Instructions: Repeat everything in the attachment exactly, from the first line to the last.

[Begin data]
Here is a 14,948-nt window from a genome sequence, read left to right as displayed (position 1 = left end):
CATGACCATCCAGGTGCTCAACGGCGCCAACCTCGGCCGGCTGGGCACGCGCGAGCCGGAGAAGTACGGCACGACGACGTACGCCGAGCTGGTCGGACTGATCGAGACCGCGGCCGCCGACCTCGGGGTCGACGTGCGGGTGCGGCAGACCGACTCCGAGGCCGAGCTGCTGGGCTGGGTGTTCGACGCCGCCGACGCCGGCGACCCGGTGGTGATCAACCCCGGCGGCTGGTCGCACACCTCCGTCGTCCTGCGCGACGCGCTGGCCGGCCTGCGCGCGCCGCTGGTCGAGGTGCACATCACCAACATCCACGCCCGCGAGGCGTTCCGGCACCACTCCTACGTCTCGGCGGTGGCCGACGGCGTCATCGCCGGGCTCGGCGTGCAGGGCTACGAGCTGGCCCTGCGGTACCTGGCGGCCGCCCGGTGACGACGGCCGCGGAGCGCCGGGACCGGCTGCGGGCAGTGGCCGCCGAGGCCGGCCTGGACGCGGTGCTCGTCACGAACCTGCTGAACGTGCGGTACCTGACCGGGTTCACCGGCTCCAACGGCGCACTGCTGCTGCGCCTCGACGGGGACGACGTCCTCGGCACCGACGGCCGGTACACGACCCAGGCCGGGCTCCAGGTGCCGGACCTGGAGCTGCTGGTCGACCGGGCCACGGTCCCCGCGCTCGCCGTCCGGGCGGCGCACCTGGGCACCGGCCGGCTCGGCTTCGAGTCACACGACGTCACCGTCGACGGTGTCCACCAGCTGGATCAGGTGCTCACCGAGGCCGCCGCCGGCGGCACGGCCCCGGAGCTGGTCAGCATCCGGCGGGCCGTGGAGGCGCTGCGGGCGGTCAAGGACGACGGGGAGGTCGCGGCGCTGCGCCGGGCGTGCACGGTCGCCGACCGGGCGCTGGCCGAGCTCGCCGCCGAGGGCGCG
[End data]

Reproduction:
Here is a 14,948-nt window from a genome sequence, read left to right as displayed (position 1 = left end):
CATGACCATCCAGGTGCTCAACGGCGCCAACCTCGGCCGGCTGGGCACGCGCGAGCCGGAGAAGTACGGCACGACGACGTACGCCGAGCTGGTCGGACTGATCGAGACCGCGGCCGCCGACCTCGGGGTCGACGTGCGGGTGCGGCAGACCGACTCCGAGGCCGAGCTGCTGGGCTGGGTGTTCGACGCCGCCGACGCCGGCGACCCGGTGGTGATCAACCCCGGCGGCTGGTCGCACACCTCCGTCGTCCTGCGCGACGCGCTGGCCGGCCTGCGCGCGCCGCTGGTCGAGGTGCACATCACCAACATCCACGCCCGCGAGGCGTTCCGGCACCACTCCTACGTCTCGGCGGTGGCCGACGGCGTCATCGCCGGGCTCGGCGTGCAGGGCTACGAGCTGGCCCTGCGGTACCTGGCGGCCGCCCGGTGACGACGGCCGCGGAGCGCCGGGACCGGCTGCGGGCAGTGGCCGCCGAGGCCGGCCTGGACGCGGTGCTCGTCACGAACCTGCTGAACGTGCGGTACCTGACCGGGTTCACCGGCTCCAACGGCGCACTGCTGCTGCGCCTCGACGGGGACGACGTCCTCGGCACCGACGGCCGGTACACGACCCAGGCCGGGCTCCAGGTGCCGGACCTGGAGCTGCTGGTCGACCGGGCCACGGTCCCCGCGCTCGCCGTCCGGGCGGCGCACCTGGGCACCGGCCGGCTCGGCTTCGAGTCACACGACGTCACCGTCGACGGTGTCCACCAGCTGGATCAGGTGCTCACCGAGGCCGCCGCCGGCGGCACGGCCCCGGAGCTGGTCAGCATCCGGCGGGCCGTGGAGGCGCTGCGGGCGGTCAAGGACGACGGGGAGGTCGCGGCGCTGCGCCGGGCGTGCACGGTCGCCGACCGGGCGCTGGCCGAGCTCGCCGCCGAGGGCGCG